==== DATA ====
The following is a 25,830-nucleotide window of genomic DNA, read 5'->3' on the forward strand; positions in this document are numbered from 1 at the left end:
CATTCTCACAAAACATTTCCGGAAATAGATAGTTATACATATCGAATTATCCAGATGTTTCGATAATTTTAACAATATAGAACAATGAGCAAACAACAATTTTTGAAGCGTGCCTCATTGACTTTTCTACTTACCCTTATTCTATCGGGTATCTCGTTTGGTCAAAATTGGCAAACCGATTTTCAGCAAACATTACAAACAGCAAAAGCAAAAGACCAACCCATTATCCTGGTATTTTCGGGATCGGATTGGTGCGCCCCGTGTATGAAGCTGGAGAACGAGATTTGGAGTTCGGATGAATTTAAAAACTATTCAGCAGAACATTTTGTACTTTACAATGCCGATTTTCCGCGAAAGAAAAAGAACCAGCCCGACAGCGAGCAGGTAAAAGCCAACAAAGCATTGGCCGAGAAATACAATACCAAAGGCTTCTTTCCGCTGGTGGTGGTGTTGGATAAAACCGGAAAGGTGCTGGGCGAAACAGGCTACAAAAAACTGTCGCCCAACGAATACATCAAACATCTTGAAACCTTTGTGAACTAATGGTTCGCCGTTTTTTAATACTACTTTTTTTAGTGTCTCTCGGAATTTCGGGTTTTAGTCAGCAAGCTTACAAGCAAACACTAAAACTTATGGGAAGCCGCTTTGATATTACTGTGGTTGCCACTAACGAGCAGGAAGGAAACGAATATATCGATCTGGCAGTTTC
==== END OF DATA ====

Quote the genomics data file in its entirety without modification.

The following is a 25,830-nucleotide window of genomic DNA, read 5'->3' on the forward strand; positions in this document are numbered from 1 at the left end:
CATTCTCACAAAACATTTCCGGAAATAGATAGTTATACATATCGAATTATCCAGATGTTTCGATAATTTTAACAATATAGAACAATGAGCAAACAACAATTTTTGAAGCGTGCCTCATTGACTTTTCTACTTACCCTTATTCTATCGGGTATCTCGTTTGGTCAAAATTGGCAAACCGATTTTCAGCAAACATTACAAACAGCAAAAGCAAAAGACCAACCCATTATCCTGGTATTTTCGGGATCGGATTGGTGCGCCCCGTGTATGAAGCTGGAGAACGAGATTTGGAGTTCGGATGAATTTAAAAACTATTCAGCAGAACATTTTGTACTTTACAATGCCGATTTTCCGCGAAAGAAAAAGAACCAGCCCGACAGCGAGCAGGTAAAAGCCAACAAAGCATTGGCCGAGAAATACAATACCAAAGGCTTCTTTCCGCTGGTGGTGGTGTTGGATAAAACCGGAAAGGTGCTGGGCGAAACAGGCTACAAAAAACTGTCGCCCAACGAATACATCAAACATCTTGAAACCTTTGTGAACTAATGGTTCGCCGTTTTTTAATACTACTTTTTTTAGTGTCTCTCGGAATTTCGGGTTTTAGTCAGCAAGCTTACAAGCAAACACTAAAACTTATGGGAAGCCGCTTTGATATTACTGTGGTTGCCACTAACGAGCAGGAAGGAAACGAATATATCGATCTGGCAGTTTC